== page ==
That would be when my club sisters and I went to the hill country here in Texas. It’s where the Three Sisters is at, which are three gorgeous roads that have a ton of curves and hills on them. It’s one of the best roads for motorcycles in Texas. This was before I had actually joined the club. I told Blaze (VP of Sisters Eternal, NW Houston) that I wanted to go out there for my birthday and she ran with it. We got a cabin and the whole club went out there. We had a blast! That was my first time riding on any major curves. I was so, so nervous. The day we got there, we dropped our stuff off at the cabin first and got back on the bikes to go riding. That night, the girls noticed that I had been struggling a little bit, so they gave me tips and pointers. I took their advice and the next day, I was keeping up with them. It was such a good time.

 

10. How long have you been with Sisters Eternal?

I started hanging around with them in 2015, so almost two years. I have been an actual patch holder for almost a year.

 

11. What prompted you to join?

I was in the military and I’m used to that kind of camaraderie. Everybody has each other’s back in the club and that’s what I was looking for because I wasn’t really getting it in the civilian world. I had friends that were in guys clubs, so I searched for women’s clubs. I started out talking to Blaze and met up with everyone, and found that was where I belonged.

 

12. Has your veteran status affected how you ride?

I think it does. I definitely have more awareness of everything around me when I ride. I’m also very protective of my sisters and we’re always there for each other, which is the kind of thing I experienced in the military.

 

13. How did you get your biker name?

I’m into photography. I used to have a photography business, but now I just do it for the club and as a hobby. I do a little bit of everything, but when I had my business, my favorite thing to do was capture events, like weddings, birthday parties, bridal showers. I like capturing the candid moments versus the posed stuff

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Why I Ride: Blaze - Featured in Jonna Travels

Name: Sisters Eternal WMC, National President, Blaze (https://www.sisterseternalwmc.com/)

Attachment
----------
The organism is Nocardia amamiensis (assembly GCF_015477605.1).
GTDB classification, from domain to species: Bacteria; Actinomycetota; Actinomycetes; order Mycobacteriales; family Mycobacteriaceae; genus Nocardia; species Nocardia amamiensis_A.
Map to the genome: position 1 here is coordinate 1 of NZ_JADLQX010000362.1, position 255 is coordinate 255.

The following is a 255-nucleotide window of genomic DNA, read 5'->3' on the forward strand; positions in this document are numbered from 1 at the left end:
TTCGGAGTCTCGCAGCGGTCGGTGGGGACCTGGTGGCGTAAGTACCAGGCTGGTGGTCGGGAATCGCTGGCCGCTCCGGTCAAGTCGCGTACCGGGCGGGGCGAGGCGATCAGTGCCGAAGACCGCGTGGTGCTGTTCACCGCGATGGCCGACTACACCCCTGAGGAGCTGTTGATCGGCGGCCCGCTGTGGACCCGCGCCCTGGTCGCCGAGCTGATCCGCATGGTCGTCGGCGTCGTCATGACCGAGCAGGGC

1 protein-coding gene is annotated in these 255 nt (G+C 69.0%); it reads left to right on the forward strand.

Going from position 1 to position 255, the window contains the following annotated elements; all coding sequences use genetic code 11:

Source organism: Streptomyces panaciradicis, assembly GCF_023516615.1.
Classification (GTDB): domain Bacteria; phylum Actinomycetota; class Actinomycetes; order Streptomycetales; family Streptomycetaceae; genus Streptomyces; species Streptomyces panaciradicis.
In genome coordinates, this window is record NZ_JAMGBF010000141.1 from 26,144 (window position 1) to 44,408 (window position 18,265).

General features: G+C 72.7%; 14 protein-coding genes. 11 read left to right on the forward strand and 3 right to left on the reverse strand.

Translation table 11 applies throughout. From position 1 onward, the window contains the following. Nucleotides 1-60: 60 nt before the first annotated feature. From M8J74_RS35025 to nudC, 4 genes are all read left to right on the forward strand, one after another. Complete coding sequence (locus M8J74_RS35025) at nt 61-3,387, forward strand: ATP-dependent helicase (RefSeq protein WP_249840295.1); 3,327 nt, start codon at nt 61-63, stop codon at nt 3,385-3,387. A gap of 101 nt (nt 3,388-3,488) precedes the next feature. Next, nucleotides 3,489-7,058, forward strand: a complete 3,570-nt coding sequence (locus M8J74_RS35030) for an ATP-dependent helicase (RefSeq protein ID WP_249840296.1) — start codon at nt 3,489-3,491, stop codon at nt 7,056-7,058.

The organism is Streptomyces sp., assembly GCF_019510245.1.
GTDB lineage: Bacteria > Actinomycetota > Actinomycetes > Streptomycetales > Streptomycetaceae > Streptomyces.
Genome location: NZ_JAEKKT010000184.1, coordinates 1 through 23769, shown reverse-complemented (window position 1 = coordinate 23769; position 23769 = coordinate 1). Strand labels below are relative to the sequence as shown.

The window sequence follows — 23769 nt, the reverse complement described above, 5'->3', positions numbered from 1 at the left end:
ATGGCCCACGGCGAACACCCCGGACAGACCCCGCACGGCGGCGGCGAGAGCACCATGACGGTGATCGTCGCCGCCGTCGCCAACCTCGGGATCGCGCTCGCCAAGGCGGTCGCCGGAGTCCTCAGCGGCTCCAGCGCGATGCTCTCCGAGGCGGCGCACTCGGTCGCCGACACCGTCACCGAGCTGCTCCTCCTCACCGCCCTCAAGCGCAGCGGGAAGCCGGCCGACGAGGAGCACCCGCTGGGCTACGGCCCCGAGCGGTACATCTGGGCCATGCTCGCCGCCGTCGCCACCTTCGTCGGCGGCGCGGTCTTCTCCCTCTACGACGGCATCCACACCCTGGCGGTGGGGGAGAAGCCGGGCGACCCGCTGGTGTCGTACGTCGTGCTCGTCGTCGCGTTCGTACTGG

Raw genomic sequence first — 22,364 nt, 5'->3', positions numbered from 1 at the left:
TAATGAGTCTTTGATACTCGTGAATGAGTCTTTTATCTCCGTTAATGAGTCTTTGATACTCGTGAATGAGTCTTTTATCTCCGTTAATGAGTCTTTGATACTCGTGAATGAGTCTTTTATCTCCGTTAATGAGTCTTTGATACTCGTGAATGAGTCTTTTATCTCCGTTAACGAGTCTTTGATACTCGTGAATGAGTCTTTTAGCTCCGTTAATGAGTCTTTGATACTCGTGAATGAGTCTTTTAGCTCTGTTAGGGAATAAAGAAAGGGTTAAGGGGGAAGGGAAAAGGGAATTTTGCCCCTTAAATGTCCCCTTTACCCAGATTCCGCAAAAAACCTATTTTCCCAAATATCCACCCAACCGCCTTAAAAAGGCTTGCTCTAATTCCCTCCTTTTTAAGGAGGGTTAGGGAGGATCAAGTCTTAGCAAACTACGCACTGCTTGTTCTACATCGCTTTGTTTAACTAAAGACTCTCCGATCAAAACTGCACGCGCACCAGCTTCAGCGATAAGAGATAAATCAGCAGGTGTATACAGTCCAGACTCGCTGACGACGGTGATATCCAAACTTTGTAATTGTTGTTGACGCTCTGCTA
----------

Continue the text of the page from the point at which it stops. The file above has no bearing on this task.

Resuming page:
Residence: Houston, Texas             

Occupation: Accounting

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 When did you start riding?

When I was eight years old, I found an old Honda dirt bike in the shed of a property my father purchased covered by things such as a roll of carpet and other miscellaneous items which needed to be cleaned out of the shed. After tinkering for a brief time, we had the dirt bike up and going. Once I climbed in the saddle, I have never been able to look back.

 

Why did you start riding?

Ever since I was a small child, I have always had a love for motorcycles. I was captivated by the artwork and individuality from each rider through the customization and design of their machines. At the fairs, I found myself always choosing a motorcycle replica over the monster trucks, boats, and other options available on rides.

 

 

 

 

 

 

What was your first bike?

Honda XR75

 

 

What do you ride now?

MY DREAM BIKE! Harley-Davidson Street Glide Special: “Maverick.”

 

What is a typical ride for you?

Monday through Friday I typically conquer what I like to refer to as, “the motorcycle Olympics.” Living in an overpopulated city full of aggressive drivers who feel that their need to arrive somewhere is far more important than the next definitely provides its challenges. All-in-all the average person will tell you that you would have to be a maniac to ride a motorcycle in Houston. If you remain offensively defensive, however, you’re perfectly fine! The trick is to keep your head on a swivel looking for, “escape routes.” On the weekends, I am usually out and about with my Sisters working on fundraising for charities such as the Alzheimer’s Association, exploring, or looking for twisties to ride. After all, “Life is a Daring Adventure or Nothing At All,” in the great words of Helen Keller!